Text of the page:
Learning cloud skills comes with the potential to unlock some top-paying cloud jobs. But if you’re new to cloud, how can you jump-start your career and go from cloud newbie to landing that first cloud gig?
To get a real take from the job-seeking trenches about how to find a cloud job, we chatted with ACG student Thad McMullen.
While some people took up skating, baking, or Pokémon over the last year, Thad comes out of 2020–2021 with one heck of an accomplishment. Over the course of a few months, he made the jump from a help desk job to a cloud role — and basically doubled his salary along the way.
If you’re looking for some guidance on making a similar career move (or just enjoy stories about smart, hard-working humans doing awesome things), check out Thad’s journey.
This interview was done via email. Some portions may have been edited for clarity.
Thad is from Miami, where he worked in a help desk role for about two years. Before that, he bounced around in other positions like QA analyst. Thad knew he wanted to move up to a career in the cloud. That’s when he tried A Cloud Guru.
“I had a number of people refer me to A Cloud Guru,” he said. “My previous employer actually paid for and endorsed the program, and I received recommendations for ACG from an Amazon AWS Evangelist and some cloud engineers and architects that I know.”
While getting up to speed on cloud with ACG, Thad did some Google research to find common interview questions and in-demand cloud tools. He used that to form a base of things to research and study.
“I looked online for in-demand skills in cloud engineering and architecture and put myself out there and contacted people I knew to get my finger on the pulse of the market,” Thad said. “During the interview process, I found containers and container orchestration tools to be the most commonly assessed skills, second only to having a strong base and understanding of Linux.”
Past experiences, future opportunities
Thad set himself up for success by using his previous positions to his advantage and chatting up the people who had the jobs he was aiming to get.
“I always tried to take advantage of any new information by picking the brains of the users I work with. I’ve had the opportunity to speak in-depth to cloud engineers, system administrators, and software engineers to get their opinions on best practices, the direction of the market, study and certification strategy, etc.”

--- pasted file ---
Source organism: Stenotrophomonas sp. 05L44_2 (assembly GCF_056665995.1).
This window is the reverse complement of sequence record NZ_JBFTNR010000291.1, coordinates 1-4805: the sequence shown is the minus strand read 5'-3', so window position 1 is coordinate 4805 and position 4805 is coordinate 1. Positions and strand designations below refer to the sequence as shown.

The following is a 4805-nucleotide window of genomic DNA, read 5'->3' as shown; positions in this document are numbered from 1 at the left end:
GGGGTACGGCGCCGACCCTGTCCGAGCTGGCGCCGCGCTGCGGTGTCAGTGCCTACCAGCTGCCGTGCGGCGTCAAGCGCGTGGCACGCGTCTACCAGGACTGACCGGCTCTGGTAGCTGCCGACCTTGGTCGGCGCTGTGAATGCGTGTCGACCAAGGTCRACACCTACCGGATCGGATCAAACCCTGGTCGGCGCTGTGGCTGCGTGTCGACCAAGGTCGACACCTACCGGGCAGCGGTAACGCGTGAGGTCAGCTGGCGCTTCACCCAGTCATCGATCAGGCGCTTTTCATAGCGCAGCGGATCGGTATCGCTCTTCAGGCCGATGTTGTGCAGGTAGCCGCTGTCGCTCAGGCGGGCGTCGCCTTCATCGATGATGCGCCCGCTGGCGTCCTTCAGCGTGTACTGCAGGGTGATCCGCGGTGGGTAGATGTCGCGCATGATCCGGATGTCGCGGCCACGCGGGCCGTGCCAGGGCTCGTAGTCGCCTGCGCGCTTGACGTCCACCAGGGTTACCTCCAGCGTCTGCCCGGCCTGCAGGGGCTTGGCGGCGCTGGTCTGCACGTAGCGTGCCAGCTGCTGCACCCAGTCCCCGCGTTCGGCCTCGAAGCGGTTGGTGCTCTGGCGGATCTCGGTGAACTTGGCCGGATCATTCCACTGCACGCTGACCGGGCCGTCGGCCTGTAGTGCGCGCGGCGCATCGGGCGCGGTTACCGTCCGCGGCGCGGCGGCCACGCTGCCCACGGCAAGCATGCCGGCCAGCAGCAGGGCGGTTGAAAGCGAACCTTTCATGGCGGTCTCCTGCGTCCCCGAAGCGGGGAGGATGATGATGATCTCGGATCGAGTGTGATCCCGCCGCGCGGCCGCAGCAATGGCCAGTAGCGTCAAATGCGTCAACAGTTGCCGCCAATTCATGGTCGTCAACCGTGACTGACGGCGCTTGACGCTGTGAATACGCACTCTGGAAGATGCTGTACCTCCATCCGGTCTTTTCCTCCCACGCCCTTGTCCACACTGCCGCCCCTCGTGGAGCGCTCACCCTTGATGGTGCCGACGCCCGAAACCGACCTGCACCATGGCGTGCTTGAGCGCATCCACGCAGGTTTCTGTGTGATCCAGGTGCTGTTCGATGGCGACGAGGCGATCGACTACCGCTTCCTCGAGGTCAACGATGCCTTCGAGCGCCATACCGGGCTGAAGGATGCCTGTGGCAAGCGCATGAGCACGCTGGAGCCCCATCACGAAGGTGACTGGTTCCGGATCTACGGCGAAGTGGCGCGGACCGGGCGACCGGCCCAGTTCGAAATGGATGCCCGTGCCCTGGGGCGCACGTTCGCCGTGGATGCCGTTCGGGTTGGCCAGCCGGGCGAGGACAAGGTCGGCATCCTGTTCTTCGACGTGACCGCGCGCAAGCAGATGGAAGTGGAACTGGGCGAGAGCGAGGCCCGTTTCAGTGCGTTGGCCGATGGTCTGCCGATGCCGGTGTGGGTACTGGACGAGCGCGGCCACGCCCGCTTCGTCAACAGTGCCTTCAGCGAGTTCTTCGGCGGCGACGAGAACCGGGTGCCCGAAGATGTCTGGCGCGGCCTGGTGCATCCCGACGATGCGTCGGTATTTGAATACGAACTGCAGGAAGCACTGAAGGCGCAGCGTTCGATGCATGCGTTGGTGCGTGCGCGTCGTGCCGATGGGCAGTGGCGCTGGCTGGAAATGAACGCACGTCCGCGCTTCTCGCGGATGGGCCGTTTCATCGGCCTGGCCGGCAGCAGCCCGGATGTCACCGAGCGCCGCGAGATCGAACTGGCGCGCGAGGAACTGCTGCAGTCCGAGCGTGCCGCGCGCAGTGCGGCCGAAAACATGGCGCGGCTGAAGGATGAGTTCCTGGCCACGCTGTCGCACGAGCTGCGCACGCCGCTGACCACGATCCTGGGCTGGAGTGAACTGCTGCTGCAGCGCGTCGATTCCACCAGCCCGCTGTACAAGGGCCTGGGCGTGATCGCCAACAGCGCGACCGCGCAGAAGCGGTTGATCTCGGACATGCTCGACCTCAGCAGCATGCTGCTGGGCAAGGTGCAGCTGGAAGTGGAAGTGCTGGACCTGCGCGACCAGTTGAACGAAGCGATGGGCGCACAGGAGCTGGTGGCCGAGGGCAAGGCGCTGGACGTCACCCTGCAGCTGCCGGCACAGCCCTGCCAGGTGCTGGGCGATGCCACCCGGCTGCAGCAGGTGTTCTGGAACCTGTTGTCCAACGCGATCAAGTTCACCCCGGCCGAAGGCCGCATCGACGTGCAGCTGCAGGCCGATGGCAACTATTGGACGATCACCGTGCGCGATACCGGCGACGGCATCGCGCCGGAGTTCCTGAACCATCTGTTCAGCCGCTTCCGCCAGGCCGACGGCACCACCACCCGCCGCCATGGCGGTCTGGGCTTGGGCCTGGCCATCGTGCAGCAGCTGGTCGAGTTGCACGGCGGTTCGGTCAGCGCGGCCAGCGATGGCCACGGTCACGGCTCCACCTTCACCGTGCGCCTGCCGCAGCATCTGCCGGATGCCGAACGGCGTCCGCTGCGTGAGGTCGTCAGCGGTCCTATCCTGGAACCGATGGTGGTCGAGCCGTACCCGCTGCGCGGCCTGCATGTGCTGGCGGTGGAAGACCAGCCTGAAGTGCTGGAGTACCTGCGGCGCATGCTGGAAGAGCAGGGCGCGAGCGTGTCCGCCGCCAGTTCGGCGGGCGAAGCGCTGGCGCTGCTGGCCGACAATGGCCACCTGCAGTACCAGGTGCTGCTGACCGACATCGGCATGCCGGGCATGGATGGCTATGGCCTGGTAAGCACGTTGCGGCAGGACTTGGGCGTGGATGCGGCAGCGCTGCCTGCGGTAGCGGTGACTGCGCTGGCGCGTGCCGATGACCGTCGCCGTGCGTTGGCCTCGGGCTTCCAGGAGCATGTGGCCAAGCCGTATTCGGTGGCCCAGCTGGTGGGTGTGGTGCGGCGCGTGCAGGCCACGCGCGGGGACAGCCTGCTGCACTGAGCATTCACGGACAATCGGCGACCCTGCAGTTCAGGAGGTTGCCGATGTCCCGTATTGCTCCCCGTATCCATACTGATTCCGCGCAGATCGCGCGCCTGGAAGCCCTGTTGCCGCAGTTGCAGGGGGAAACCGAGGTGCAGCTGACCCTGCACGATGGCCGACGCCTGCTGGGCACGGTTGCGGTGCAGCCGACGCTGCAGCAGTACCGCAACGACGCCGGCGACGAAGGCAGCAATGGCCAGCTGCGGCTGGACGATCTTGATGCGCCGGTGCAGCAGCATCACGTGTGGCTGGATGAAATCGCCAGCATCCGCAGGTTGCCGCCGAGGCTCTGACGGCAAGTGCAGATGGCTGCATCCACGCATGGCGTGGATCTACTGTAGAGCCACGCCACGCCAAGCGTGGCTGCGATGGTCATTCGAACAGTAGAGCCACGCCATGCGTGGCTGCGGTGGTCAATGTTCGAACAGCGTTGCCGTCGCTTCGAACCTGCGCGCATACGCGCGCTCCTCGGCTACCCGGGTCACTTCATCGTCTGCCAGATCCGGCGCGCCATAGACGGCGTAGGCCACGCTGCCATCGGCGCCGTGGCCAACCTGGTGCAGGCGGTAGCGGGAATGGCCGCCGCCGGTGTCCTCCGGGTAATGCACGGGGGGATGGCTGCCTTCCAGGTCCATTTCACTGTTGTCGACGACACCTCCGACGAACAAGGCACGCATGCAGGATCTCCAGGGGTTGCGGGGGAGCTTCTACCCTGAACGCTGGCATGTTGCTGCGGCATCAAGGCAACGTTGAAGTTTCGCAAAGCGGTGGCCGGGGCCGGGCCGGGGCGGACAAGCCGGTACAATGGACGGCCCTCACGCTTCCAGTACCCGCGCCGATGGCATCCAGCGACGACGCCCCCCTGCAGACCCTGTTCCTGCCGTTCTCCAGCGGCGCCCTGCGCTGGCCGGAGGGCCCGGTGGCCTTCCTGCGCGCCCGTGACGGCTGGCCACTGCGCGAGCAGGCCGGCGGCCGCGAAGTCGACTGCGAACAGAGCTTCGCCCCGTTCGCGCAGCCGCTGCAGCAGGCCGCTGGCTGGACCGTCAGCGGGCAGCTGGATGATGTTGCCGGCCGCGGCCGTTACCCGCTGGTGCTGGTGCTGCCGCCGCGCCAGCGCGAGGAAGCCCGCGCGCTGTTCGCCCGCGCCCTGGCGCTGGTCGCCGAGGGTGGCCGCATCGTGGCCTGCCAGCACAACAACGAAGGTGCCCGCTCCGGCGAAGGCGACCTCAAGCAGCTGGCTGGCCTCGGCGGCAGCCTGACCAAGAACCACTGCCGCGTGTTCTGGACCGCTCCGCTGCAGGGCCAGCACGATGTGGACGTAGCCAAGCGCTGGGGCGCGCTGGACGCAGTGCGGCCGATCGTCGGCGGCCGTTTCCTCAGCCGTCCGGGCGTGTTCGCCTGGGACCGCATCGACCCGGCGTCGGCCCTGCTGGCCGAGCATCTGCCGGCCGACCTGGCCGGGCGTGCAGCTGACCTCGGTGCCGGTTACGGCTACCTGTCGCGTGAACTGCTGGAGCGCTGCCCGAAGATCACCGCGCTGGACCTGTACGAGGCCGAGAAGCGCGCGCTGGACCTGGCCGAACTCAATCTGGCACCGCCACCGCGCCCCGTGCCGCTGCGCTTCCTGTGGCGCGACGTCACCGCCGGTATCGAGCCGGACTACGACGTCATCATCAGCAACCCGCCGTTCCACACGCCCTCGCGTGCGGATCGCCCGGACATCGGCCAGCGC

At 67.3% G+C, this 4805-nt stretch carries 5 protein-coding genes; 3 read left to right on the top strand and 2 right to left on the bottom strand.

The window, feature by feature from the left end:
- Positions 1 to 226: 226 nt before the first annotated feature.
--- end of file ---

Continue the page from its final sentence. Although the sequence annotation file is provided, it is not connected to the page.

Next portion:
To build up experience, Thad focused on getting his hands cloudy every chance he got.
“On any side project that came up, I tried to leverage the cloud as much as possible. I would do things like set up websites and use EC2 instances, Route 53 DNS, and elastic load balancer. Or create VPCs and try to mimic the architecture of multi-tier applications.”
From there, Thad tapped into his network and sought referrals and threw his hat in the ring for a few random jobs. After some interviews, Thad found a job that was the right fit. His soon-to-be employer put him through a series of three interviews, including character assessments and technical interviews to gauge familiarity with the tools used by the team.
While he was leaving the world of help desk behind, Thad leveraged his help desk experience to help him land the job.
“Having worked in support, I’ve been constantly exposed to new technologies and new software to install and support for end-users… I found that my broad experience set me up as a candidate who is adaptable and able to pick up on new technologies while simultaneously managing a full workload.”
You can’t get experience without a job. And who’ll hire you without experience? Conundrum! Watch this free, on-demand webinar featuring a panel discussion on cloud careers, including insights from the ACG challenge that helped dozens get their first cloud job.
Three months later…
After about three months after signing up for A Cloud Guru, Thad had a job offer at a Fortune 500 company migrating to Microsoft Azure and leveraging the cloud to support a globally distributed network for international travel.
Besides climbing the career ladder, Thad also saw a serious salary increase.
“I will be making approximately twice as much as I was before when factoring in the bonus,” he said.
Thad cited a few key ways training with A Cloud Guru helped him in the job hunt process.
“ACG offered me a comprehensive understanding of cloud technology that went beyond just the bullet points. The lessons during the AWS Certified Solutions Architect – Associate (AWS SAA) course gave insight into the direction of the market and the tools used by companies to leverage the cloud. And the hands-on labs were extremely useful, as I could offer real-world application of my skills by referencing the lab/projects I’ve completed,” he said. “Beyond that, the ACG Discord chat was full of professionals who offered real-world insight and shared projects or issues that I could try to mimic myself.”
As for what’s next, Thad is planning to continue advancing his skills with ACG and working towards earning his AWS Solutions Architect Associate Certification.
“It’s more necessary now than before given that I need to have a solid understanding of all the tools that the dev team uses. I’m already brushing up using the Kubernetes Deep Dive course and Chef course.”
Thad has the following advice for others looking to make the jump from help desk to cloud.
“Build, build, build and read, read, read,” he said. “Create a portfolio and learn about the technologies that companies use. Get familiar with containers and start using Linux as a daily driver so that you can navigate the command line as easily as you could a graphical desktop . . . I’d recommend going through all the ACG labs and scouring the internet for newsletters and articles about potential side projects. Also, one thing that helped was making sure that anything I did in the console, I could also do via the CLI.”
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